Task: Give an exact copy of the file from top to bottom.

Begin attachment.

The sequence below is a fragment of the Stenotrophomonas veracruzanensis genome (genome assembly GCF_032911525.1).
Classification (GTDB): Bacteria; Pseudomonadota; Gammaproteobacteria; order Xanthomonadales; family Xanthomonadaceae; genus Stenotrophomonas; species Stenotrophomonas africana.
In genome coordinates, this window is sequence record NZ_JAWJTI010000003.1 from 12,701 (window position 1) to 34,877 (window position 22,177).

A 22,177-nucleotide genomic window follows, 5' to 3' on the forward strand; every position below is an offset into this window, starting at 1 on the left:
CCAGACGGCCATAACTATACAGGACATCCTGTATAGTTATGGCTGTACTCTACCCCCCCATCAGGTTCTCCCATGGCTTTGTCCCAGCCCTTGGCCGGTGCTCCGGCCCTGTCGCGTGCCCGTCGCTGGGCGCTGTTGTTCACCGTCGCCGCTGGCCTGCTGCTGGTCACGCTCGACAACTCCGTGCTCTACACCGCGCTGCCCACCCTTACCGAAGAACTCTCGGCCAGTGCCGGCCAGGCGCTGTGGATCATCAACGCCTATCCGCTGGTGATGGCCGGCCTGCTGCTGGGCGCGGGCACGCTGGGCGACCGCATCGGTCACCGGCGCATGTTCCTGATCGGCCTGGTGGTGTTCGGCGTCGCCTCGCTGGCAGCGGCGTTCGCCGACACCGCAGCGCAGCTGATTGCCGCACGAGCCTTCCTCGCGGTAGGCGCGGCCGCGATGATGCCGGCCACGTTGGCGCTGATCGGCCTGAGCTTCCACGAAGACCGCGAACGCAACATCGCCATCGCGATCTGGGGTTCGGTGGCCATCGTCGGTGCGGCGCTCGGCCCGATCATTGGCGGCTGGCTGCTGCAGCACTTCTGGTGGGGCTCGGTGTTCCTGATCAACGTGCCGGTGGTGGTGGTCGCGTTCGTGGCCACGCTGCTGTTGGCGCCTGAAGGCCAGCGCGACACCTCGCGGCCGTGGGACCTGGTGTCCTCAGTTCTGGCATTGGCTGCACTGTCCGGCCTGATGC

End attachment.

The sequence below is a fragment of the Stenotrophomonas veracruzanensis genome (genome assembly GCF_032911525.1).
Classification (GTDB): Bacteria; Pseudomonadota; Gammaproteobacteria; order Xanthomonadales; family Xanthomonadaceae; genus Stenotrophomonas; species Stenotrophomonas africana.
In genome coordinates, this window is sequence record NZ_JAWJTI010000003.1 from 12,701 (window position 1) to 34,877 (window position 22,177).

A 22,177-nucleotide genomic window follows, 5' to 3' on the forward strand; every position below is an offset into this window, starting at 1 on the left:
CCAGACGGCCATAACTATACAGGACATCCTGTATAGTTATGGCTGTACTCTACCCCCCCATCAGGTTCTCCCATGGCTTTGTCCCAGCCCTTGGCCGGTGCTCCGGCCCTGTCGCGTGCCCGTCGCTGGGCGCTGTTGTTCACCGTCGCCGCTGGCCTGCTGCTGGTCACGCTCGACAACTCCGTGCTCTACACCGCGCTGCCCACCCTTACCGAAGAACTCTCGGCCAGTGCCGGCCAGGCGCTGTGGATCATCAACGCCTATCCGCTGGTGATGGCCGGCCTGCTGCTGGGCGCGGGCACGCTGGGCGACCGCATCGGTCACCGGCGCATGTTCCTGATCGGCCTGGTGGTGTTCGGCGTCGCCTCGCTGGCAGCGGCGTTCGCCGACACCGCAGCGCAGCTGATTGCCGCACGAGCCTTCCTCGCGGTAGGCGCGGCCGCGATGATGCCGGCCACGTTGGCGCTGATCGGCCTGAGCTTCCACGAAGACCGCGAACGCAACATCGCCATCGCGATCTGGGGTTCGGTGGCCATCGTCGGTGCGGCGCTCGGCCCGATCATTGGCGGCTGGCTGCTGCAGCACTTCTGGTGGGGCTCGGTGTTCCTGATCAACGTGCCGGTGGTGGTGGTCGCGTTCGTGGCCACGCTGCTGTTGGCGCCTGAAGGCCAGCGCGACACCTCGCGGCCGTGGGACCTGGTGTCCTCAGTTCTGGCATTGGCTGCACTGTCCGGCCTGATGC